# Is it possible to generically sort in linear time?

I'm trying to solve a problem in O(n) time where, given two forward iterators to the front of a container and the back of a container, I want to remove all elements in the container that don't appear at least < this number > of times. For example, given a vector of strings such as ("john", "hello", "one", "yes", "hello", "one") and I wanted to remove all elements that appear less than 2 times, my final vector would then contain just ("hello", "one").

I was thinking that if I could generically sort in O(n) time I can accomplish this result (in O(n) time), but I'm having a hard time doing that with strings, ints, chars, or whatever else may be used (generically). Am I thinking about this correctly, or is there a simpler way to solve the problem?

-
Comparison sorts are the most common, and cannot be done in O(N) time. However, if you know details about your data, some O(1) sorts can be done. Actually, I'd recommend using a std::unordered_map and mapping strings to counts, rather than sorting the data. –  Mooing Duck Feb 20 '13 at 2:18
No. No. No. No. –  Hot Licks Feb 20 '13 at 2:18
OP says nothing about comparison sort... I am surprised no one has brought up any non-comparison sorting algorithms that are O(n). –  thang Feb 20 '13 at 2:39

Yes, you are not actually sorting but removing elements.

1). Store each word into a hashset. 2). Lookup and only add if not in hashset.

-
Note that a hashset is called unordered_map in the STL. –  nneonneo Feb 20 '13 at 2:20
Of course, that still won't be quite order N, since a hashset is log(N) in the limit. –  Hot Licks Feb 20 '13 at 2:20
@HotLicks: well, actually, O(N) is the limit. A hashset typically performs O(1) amortized over all operations. –  nneonneo Feb 20 '13 at 2:21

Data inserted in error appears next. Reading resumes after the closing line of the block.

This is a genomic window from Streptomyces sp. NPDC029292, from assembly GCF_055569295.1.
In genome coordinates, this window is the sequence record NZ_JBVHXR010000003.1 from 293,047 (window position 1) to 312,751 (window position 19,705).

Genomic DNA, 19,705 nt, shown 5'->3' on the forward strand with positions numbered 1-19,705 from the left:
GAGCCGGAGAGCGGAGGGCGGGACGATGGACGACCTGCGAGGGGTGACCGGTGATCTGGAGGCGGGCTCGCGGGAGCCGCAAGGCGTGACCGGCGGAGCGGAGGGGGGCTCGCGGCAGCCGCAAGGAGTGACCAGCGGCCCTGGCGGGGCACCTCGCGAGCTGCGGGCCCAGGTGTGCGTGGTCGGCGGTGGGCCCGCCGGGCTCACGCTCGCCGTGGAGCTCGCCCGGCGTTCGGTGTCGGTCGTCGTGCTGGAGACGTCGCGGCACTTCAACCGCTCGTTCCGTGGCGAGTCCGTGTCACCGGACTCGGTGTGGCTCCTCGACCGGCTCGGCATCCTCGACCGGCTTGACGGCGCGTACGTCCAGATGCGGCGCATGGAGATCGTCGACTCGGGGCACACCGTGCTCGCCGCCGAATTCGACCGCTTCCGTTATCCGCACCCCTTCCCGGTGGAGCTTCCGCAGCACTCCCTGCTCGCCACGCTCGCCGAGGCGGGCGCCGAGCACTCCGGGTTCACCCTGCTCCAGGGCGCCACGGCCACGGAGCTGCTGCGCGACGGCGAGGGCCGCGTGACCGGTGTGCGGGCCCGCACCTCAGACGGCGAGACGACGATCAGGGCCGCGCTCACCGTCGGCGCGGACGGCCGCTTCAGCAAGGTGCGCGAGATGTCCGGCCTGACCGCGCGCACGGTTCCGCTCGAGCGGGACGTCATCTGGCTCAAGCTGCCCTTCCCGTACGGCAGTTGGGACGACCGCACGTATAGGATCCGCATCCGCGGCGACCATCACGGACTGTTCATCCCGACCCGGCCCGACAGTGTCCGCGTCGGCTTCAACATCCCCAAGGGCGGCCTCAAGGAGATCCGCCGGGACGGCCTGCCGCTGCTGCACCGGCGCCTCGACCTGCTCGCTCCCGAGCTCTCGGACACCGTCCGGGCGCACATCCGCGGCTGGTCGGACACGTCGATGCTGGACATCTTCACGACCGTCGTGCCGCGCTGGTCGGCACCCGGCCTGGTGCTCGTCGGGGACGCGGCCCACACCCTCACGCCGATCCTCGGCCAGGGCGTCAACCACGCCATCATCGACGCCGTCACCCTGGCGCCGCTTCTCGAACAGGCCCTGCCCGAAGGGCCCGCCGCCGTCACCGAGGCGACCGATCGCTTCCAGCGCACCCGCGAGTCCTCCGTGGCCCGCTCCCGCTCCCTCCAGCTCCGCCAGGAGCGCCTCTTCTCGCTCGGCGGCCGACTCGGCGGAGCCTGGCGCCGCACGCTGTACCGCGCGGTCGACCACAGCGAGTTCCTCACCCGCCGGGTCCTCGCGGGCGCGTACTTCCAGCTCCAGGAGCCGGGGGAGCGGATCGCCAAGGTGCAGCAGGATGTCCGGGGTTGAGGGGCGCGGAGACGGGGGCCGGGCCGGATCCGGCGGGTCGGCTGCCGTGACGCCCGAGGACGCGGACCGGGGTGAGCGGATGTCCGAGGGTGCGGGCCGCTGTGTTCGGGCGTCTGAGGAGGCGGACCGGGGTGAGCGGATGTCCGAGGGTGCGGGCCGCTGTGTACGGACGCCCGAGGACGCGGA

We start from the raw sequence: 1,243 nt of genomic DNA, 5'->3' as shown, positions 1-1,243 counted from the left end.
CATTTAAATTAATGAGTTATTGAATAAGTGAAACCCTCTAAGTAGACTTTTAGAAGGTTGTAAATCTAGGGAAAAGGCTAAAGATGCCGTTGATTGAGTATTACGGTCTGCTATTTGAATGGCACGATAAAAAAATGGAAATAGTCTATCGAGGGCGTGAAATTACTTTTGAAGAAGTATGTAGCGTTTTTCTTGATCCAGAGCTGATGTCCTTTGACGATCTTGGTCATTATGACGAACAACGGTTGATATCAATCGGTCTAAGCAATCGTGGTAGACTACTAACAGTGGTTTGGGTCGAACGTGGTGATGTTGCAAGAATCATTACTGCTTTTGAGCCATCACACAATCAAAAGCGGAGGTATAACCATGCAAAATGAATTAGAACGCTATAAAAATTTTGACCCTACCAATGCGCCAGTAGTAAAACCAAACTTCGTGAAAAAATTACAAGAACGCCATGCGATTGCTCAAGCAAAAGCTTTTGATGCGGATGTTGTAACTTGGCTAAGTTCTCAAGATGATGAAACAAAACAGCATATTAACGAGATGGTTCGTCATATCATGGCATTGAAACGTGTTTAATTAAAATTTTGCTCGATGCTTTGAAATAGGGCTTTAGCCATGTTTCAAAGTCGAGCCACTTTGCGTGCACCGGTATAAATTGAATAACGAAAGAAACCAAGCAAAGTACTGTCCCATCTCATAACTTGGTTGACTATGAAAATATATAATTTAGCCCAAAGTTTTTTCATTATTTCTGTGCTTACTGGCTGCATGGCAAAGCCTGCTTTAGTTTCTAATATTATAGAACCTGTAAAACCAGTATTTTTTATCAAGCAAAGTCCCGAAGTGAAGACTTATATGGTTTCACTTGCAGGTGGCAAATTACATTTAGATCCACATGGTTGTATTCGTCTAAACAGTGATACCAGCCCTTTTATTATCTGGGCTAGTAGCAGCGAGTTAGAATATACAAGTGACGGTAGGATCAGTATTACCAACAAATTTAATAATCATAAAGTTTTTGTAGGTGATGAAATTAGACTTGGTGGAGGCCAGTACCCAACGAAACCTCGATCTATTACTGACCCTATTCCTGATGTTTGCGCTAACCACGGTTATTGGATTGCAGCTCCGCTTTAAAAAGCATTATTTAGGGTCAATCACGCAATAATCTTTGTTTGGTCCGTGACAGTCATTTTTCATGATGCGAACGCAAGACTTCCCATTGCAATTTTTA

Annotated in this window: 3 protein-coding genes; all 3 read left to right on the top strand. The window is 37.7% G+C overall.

Very good point. –  Srikant Krishna Feb 20 '13 at 2:21

Short answer: no. Comparison based sorting takes O(n log n) time. (This can be formally proved.) If you know something about your input (e.g. the input is distributed uniformly at random within a known range) then you can use well known algorithms such as bucket sort or radix sort in O(n) time. Contrary to @Mooing Duck, there is no such thing as sorting in O(1) time (this should be obvious -- you must visit each element at least once for any sorting algorithm).

However, as several other posters have noted, your problem does not require a sorting algorithm ...

-
+1 (it would be fantastic to get a reference for the formal proof, though). –  jogojapan Feb 20 '13 at 2:35
@jogojapan i posted a link to a pdf of a semi-formal proof here: stackoverflow.com/questions/14023106/… –  thang Feb 20 '13 at 2:36
If you have a copy of "Introduction to Algorithms" (aka CLRS) read chapter 8.1. If you are not fortunate enough to have a copy, here is a pdf that gives the gist: bowdoin.edu/~ltoma/teaching/cs231/fall07/Lectures/sortLB.pdf –  Stephen Feb 20 '13 at 2:46

There is no need to sort

1) Populate std::unordered_map<string,vector<int>> indexOfStrings; - O(N)

2) For each string whose vector size() < 2, delete element - O(number of deletions) <= O(N)

indexOfStrings - stores the index of each occurance of the string. This allows for quick deletion from vector without the need for a search.

-
Why vector<int>? Just make a plain counter. –  nneonneo Feb 20 '13 at 2:23
@nneonneo I was actually storing the indices to the elements to faciliate fast deletion. But counter and regeneration of the vector is another option –  Karthik T Feb 20 '13 at 2:24

You don't need a sort, you just need an unordered_map:

unordered_map<string, int> counter;
vector<string> newvec;
for(string &s : v) {
if((++counter[s]) == 2) {
newvec.push_back(s);
}
}

Note that this is C++11 code. (Thanks @jogojapan for the code improvement suggestion).

-